Both lamb and sheep slaughter numbers have gained momentum, making up for lost ground in the first half of the year on the back of lockdowns and lack of labour availability restricting processor capacity.
Since spring 2021the restrictions meant a large lamb cohort born last year couldn't be processed when they came online.
And as a result, strong slaughter numbers for the end of June are indicating processors are catching up.
Slaughter for the last week of the 2022 financial year was 36 per cent higher than the corresponding week in 2020.
Also last week, east coast lamb slaughter made a weekly record high for the season with 368,271 head processed.
Thomas Elder Markets analyst Matt Dalgleish said lamb slaughter figures are well out of the red.
"Lamb processing throughput jumped 19pc last week and current volumes are running 14pc above the five-year trend for the same week in the season," Mr Dalgleish said.
"Meanwhile, weekly east coast sheep slaughter sits just 2pc under the five-year average trend for this week in the year with 79,194 head processed for the week ending June 24.
"Sheep slaughter actually lifted 17pc over the week, but it wasn't enough to get above the average seasonal pattern."
According to Meat and Livestock Australia slaughter rates are now the second highest they have been in the last three years and the increase in numbers has skyrocketed slaughter to 36pc above 2020 levels.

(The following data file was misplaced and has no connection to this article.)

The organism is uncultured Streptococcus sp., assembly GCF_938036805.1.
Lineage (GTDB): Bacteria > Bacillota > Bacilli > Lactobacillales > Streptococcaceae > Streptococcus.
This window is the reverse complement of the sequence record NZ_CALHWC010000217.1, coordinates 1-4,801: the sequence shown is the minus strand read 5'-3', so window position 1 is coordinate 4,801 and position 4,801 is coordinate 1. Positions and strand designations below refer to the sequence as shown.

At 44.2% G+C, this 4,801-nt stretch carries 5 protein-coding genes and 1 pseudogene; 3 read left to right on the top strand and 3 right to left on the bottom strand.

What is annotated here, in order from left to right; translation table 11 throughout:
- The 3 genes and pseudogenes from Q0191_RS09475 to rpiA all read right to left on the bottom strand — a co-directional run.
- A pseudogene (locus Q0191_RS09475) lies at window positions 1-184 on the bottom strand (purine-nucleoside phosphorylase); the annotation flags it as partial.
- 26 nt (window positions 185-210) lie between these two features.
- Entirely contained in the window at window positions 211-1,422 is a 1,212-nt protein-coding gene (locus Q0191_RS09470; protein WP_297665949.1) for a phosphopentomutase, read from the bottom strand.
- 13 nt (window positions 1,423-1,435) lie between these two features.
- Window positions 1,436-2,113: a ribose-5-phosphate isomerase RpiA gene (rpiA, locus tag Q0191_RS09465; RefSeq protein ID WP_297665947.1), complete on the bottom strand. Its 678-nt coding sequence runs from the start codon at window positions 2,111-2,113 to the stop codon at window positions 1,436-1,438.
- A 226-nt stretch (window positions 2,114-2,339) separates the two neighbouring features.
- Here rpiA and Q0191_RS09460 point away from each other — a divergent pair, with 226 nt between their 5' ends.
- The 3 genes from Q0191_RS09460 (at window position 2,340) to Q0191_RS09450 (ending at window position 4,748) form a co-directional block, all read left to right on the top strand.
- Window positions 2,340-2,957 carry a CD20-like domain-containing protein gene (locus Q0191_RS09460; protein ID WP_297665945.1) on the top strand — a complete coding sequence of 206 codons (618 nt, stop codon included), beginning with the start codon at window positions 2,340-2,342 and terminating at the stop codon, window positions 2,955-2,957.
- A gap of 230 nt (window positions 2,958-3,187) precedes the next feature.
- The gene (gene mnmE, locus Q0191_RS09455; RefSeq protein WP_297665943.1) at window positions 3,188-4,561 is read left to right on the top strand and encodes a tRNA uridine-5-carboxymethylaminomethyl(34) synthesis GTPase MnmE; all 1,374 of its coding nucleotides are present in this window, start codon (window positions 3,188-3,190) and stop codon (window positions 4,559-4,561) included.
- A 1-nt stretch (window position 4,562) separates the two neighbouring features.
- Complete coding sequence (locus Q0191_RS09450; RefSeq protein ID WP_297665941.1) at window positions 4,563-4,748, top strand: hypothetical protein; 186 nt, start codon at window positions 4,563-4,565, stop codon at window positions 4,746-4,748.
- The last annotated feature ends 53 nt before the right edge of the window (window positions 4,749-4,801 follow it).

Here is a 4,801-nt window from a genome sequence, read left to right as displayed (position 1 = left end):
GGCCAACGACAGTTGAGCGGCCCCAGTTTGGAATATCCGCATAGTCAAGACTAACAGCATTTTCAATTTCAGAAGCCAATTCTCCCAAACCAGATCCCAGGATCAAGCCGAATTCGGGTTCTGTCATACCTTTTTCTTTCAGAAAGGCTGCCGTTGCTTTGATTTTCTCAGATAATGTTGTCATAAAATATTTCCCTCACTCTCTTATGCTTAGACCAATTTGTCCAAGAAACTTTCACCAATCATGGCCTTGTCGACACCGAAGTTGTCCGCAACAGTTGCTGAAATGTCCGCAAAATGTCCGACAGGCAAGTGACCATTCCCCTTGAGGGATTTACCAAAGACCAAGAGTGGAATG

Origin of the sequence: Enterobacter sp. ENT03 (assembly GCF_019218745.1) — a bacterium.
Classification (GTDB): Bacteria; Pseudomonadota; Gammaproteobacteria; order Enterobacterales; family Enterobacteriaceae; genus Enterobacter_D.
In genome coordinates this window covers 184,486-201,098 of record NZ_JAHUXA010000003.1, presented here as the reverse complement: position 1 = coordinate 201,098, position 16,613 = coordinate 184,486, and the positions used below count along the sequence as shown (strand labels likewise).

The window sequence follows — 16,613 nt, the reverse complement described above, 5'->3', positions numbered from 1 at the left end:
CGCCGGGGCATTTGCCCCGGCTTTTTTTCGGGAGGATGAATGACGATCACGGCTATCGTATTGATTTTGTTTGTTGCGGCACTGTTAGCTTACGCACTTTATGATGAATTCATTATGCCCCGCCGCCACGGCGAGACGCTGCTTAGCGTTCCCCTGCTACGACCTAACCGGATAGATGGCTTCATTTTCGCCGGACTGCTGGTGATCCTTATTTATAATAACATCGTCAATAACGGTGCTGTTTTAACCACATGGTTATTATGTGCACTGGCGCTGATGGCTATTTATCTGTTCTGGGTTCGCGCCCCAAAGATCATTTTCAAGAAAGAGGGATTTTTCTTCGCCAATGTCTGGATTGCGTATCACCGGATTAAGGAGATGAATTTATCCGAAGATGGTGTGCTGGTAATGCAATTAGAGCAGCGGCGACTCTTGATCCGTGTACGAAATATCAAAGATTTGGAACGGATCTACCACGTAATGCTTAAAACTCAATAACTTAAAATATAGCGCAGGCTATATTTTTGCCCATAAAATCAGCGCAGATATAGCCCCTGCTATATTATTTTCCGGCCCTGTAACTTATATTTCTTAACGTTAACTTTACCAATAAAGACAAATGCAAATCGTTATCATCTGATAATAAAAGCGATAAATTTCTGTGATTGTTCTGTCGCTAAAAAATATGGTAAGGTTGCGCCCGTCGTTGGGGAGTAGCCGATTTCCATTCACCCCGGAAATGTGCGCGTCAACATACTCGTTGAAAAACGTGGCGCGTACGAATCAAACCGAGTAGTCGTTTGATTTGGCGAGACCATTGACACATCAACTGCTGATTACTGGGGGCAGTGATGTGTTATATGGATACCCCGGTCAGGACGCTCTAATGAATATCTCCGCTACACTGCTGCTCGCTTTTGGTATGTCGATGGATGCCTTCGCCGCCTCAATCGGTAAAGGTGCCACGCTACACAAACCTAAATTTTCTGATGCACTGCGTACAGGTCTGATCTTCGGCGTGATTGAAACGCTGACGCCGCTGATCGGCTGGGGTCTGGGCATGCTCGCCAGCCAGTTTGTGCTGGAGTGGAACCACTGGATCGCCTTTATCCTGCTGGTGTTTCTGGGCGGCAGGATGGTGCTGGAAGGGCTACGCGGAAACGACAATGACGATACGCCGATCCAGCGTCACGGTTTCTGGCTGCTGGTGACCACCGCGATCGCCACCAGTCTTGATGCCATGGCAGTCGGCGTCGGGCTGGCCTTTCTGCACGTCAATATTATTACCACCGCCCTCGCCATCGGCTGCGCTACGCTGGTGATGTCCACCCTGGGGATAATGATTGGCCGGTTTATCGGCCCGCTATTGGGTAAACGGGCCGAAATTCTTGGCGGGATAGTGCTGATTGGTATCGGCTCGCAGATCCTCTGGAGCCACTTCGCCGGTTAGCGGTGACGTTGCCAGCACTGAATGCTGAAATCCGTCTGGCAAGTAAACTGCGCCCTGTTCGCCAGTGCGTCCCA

These figures reveal the movement of the 2021 flock rebuild and the continued supply of lambs, with the majority coming out of Victoria and NSW.
Sheep are also above 2020 and 2021 levels at 90,314 head this week.
In March this year, when processors were hamstrung by a lack of workers, a bottleneck of numbers was predicted to see winter lamb prices come under pressure.
The lower lamb slaughter rate for the first three months of the year was expected to boost turn-off from that time onwards.
According to MLA the unseasonably strong supply is putting downward pressure on both lambs and sheep with the winter price rally yet to surface.
The Eastern States Trade Lamb Indicator (ESTLI) dropped 25c last week to settle at 758c/kg carcase weight (cwt), putting the ESTLI at 106c below the same time last year.
In the West, the Western Australian Trade Lamb Indicator (WATLI) also fell, dropping 22c to 573/kg cwt.
Mutton prices also lost ground over the week with the National Mutton Indicator (NMI) dropping 30c to 563c/kg cwt.
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